Coping with Cancer Treatment Side Effects

Cancer diagnosis and treatment is a difficult process that is challenging in a number of ways. As part of treatment, an individual may experience a wide variety of side effects including poor appetite, nausea, dry mouth, changes with taste, diarrhea, and mouth sores.  Severity of these symptoms can differ and, in most cases, individuals have to learn to manage more than one symptom at a time.  Adequate nutrition is important for anyone undergoing treatment for cancer. Learning some simple methods to help navigate these side effects can be helpful.

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Identifying Symptoms

Depending on the prescribed treatment plan, individuals may respond differently and experience a range of symptoms. Identifying, treating, and managing symptoms should be a goal for the patient and their care team. Experts recognize several nutrition benefits to staying on top of symptom management with cancer treatment.  They include maintaining a healthier nutrition status, improving quality of life, and a better overall response to treatment. Without adequate nutrition intake, particularly if symptoms aren’t well managed, an individual may become tired, weak, and struggle with fighting cancer.

Nutrition Concerns and Recommendations

Working with a registered dietitian during treatment is important. They can offer different ideas for symptom management with your diet and help you to better understand necessary goals for calories, protein, fat, vitamins, and minerals.  Consider the following diet suggestions when dealing with different cancer treatment side effects to help ensure you are reaching these goals.

Poor Appetite. A limited appetite, especially long-term, can lead to poor oral intake and not give your body the nutrition it needs to help battle cancer.

  • Try for 4 to 6 small, nutrient-dense meals.
  • Sip on liquids between meals to prevent filling up too quickly at meals.
  • Find the time of day when food is more appealing and make sure to eat at that time.

Nausea. Left untreated, nausea can make food prep and eating extremely difficult.

  • Pick bland foods over items that are spicy, high in fat, or greasy.
  • Avoid strong-smelling foods, especially when cooking.
  • Munch on crackers with medications to keep the stomach from getting too empty.

Dry Mouth. Saliva helps to moisten food as you eat. Without this liquid, chewing and swallowing can be more difficult.

  • Alternate between liquids and solids at meals for extra moisture.
  • Add liquids when cooking for more moist meals. (Think crockpot cooking instead of grilling!)
  • Keep up with fluids. Drink sips of water all day.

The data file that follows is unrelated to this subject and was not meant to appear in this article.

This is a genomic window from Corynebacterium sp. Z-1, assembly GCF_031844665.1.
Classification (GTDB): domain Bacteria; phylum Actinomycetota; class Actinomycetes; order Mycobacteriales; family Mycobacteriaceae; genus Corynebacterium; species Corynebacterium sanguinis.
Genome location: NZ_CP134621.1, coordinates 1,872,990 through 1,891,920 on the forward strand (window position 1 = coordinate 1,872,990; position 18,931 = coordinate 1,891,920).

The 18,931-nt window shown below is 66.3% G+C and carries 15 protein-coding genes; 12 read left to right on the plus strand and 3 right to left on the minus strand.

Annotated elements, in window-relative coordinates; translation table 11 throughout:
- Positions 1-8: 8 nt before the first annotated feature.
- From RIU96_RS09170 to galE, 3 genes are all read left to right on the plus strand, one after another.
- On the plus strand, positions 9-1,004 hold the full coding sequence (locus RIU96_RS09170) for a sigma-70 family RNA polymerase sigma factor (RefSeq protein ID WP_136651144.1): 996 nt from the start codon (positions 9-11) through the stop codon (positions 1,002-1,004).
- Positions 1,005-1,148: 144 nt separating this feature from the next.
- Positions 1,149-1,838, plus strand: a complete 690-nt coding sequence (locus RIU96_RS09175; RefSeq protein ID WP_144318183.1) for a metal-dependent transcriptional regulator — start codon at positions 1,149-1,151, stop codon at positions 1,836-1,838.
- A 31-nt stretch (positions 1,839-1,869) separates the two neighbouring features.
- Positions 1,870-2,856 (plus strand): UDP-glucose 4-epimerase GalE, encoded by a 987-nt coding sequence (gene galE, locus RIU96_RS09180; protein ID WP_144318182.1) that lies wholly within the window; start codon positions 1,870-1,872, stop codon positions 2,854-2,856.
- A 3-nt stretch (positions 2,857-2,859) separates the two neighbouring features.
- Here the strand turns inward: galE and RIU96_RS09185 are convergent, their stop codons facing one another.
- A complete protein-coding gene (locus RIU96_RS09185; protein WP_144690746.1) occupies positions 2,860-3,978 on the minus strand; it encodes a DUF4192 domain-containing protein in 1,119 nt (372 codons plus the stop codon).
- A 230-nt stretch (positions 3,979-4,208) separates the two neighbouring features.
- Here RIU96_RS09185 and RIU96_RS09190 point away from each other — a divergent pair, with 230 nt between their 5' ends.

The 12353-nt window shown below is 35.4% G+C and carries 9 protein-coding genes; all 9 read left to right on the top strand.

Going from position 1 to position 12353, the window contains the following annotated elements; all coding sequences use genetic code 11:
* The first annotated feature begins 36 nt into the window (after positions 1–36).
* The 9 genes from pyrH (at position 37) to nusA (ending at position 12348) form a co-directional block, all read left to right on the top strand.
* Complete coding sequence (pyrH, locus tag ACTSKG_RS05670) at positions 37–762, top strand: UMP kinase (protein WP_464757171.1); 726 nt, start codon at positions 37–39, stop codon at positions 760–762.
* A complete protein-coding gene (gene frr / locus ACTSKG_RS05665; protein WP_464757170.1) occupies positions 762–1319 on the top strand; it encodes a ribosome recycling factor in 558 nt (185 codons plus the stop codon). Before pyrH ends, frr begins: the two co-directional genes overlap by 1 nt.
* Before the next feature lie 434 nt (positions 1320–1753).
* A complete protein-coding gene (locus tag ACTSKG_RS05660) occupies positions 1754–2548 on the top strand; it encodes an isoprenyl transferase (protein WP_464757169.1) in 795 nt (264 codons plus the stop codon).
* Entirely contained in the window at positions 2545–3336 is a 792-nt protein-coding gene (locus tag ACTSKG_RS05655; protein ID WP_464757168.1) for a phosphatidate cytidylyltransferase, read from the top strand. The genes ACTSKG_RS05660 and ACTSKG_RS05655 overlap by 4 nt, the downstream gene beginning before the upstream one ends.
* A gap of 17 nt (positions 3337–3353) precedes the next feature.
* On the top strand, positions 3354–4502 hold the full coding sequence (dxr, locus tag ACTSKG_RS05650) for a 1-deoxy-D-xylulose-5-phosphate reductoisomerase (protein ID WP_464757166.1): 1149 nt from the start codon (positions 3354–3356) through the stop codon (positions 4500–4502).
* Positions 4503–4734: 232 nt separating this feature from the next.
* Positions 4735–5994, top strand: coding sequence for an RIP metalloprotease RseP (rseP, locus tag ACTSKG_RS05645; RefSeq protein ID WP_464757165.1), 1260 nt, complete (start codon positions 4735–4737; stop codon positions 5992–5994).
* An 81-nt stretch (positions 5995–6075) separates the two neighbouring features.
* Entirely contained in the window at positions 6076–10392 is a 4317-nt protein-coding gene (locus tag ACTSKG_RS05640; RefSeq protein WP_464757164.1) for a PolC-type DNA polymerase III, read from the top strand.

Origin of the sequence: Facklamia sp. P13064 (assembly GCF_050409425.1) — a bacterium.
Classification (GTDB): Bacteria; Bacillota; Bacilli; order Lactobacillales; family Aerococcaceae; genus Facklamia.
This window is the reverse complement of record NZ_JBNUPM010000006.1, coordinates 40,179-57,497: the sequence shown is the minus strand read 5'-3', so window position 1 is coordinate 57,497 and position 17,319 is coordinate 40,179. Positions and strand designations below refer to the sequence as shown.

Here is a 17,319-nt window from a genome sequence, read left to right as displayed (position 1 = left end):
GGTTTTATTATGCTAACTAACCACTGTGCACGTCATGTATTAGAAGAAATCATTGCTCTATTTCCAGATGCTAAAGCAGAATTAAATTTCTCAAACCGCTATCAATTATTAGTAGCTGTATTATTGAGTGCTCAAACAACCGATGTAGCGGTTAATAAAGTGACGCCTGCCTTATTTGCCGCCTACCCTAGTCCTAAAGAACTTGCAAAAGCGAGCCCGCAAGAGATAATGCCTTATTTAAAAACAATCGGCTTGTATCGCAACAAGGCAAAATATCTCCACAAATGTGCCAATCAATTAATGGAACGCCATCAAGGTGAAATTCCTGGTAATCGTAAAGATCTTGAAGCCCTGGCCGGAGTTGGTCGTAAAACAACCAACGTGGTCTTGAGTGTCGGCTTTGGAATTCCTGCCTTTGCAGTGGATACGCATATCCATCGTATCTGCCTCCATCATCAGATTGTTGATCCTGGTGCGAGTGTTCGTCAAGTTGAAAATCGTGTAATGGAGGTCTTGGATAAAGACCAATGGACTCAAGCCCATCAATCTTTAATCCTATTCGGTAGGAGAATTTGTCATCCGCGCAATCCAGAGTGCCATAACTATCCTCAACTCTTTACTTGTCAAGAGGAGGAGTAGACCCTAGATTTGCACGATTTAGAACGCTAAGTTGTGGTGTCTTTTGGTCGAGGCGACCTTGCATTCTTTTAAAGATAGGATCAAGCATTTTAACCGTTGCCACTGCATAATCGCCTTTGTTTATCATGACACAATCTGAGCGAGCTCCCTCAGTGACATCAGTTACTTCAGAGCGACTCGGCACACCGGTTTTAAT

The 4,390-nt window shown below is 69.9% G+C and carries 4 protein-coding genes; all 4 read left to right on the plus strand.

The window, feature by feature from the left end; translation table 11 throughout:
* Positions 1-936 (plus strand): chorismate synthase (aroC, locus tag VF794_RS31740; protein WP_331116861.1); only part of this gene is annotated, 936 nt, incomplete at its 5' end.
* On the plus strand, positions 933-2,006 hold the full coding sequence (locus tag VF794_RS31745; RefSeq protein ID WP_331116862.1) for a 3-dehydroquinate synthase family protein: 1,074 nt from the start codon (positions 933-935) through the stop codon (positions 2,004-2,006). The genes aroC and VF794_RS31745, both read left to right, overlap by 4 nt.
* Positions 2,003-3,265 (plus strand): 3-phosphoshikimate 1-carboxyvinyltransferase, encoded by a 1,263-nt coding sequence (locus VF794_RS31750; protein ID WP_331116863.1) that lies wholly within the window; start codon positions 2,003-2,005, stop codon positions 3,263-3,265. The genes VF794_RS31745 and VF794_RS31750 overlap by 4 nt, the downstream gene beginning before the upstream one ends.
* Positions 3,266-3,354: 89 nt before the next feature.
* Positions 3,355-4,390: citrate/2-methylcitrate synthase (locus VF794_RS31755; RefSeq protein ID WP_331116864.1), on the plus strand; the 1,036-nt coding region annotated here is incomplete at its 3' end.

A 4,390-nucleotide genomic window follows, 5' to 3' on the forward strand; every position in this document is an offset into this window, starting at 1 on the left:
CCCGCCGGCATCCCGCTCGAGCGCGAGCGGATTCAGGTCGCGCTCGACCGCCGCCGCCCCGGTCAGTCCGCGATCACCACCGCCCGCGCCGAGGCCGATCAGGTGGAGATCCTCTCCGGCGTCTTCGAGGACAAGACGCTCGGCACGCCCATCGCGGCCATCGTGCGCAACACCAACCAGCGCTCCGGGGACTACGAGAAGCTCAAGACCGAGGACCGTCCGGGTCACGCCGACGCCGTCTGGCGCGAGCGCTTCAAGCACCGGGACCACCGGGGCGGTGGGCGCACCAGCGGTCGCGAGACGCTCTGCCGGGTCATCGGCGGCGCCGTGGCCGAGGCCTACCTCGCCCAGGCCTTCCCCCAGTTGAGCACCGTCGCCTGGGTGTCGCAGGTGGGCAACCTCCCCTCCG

Taste Changes. Eating can be more of challenge when favorite foods taste metallic or “off.”

  • If foods have limited flavor, choose fruity or salty flavors. Try marinades, herbs and spices for flavor.
  • If foods have a bitter or metallic flavor, choose sweet and sour food and beverages. Replace metal silverware with wood or plastic utensils.
  • If foods have a salty flavor, try low-sodium options or boil foods before eating.

Diarrhea. Loose stools can be triggered by treatment and make it difficult to tolerate what you eat.

  • Stay hydrated with at least 8 to 10 cups of water or clear liquids. Fluids with electrolytes may also be needed.
  • Avoid caffeine, alcohol, or foods with sugar alcohol that may worsen diarrhea.
  • Try bland foods that contain soluble fiber.

Mouth Sores. Controlling mouth pain can allow you to eat better and maintain hydration.

  • Try soft food items that are cold or room temperature.
  • Add liquids to any dry foods for better tolerance.
  • Limit intake of acidic or spicy foods.

If you are experiencing any of these symptoms or other side effects during your cancer treatment, talk with your medical team.  Management with diet and medications is an important part of your care.

Stacey Phillips, MS, RD is a clinical dietitian working with general medicine, oncology, CKD, renal transplant recipients and living kidney donor patients. Outside of her work, Stacey is passionate about improving the resources available to individuals with chronic kidney disease and actively participates on several renal dietitian committees.

Stacey Phillips, MS, RD is a clinical dietitian working with general medicine, oncology, CKD, renal transplant recipients and living kidney donor patients. Outside of her work, Stacey is passionate about improving the resources available to individuals with chronic kidney disease and actively participates on several renal dietitian committees.

If you have more questions about your diet, it’s always a great idea to speak with a registered dietitian. Registered dietitians are the only credentialed experts qualified to address your unique health questions. Click here to request a direct consultation with a dietitian today!


References:
American Cancer Society. Benefits of Good Nutrition During Cancer Treatment. Available at: https://www.cancer.org/treatment/survivorship-during-and-after-treatment/coping/nutrition/benefits.html. Accessed May 23, 2022.
American Cancer Society. Drinking and Eating Changes. Available at: https://www.cancer.org/treatment/treatments-and-side-effects/physical-side-effects/eating-problems.html. Accessed May 22, 2022.
Levin R. Managing Nutrition Impact Symptoms of Cancer Treatment. In: Oncology Nutrition for Clinical Practice. 2nd edition. United States: Academy of Nutrition and Dietetics; 2021:194-217.
National Cancer Institute. Nutrition in Cancer Care-Patient Version. Available at: https://www.cancer.gov/about-cancer/treatment/side-effects/appetite-loss/nutrition-pdq#:~:text=Stem%20cell%20transplant.-,Cancer%20and%20cancer%20treatments%20may%20cause%20malnutrition.,a%20lack%20of%20key%20nutrients. Accessed May 23, 2022.

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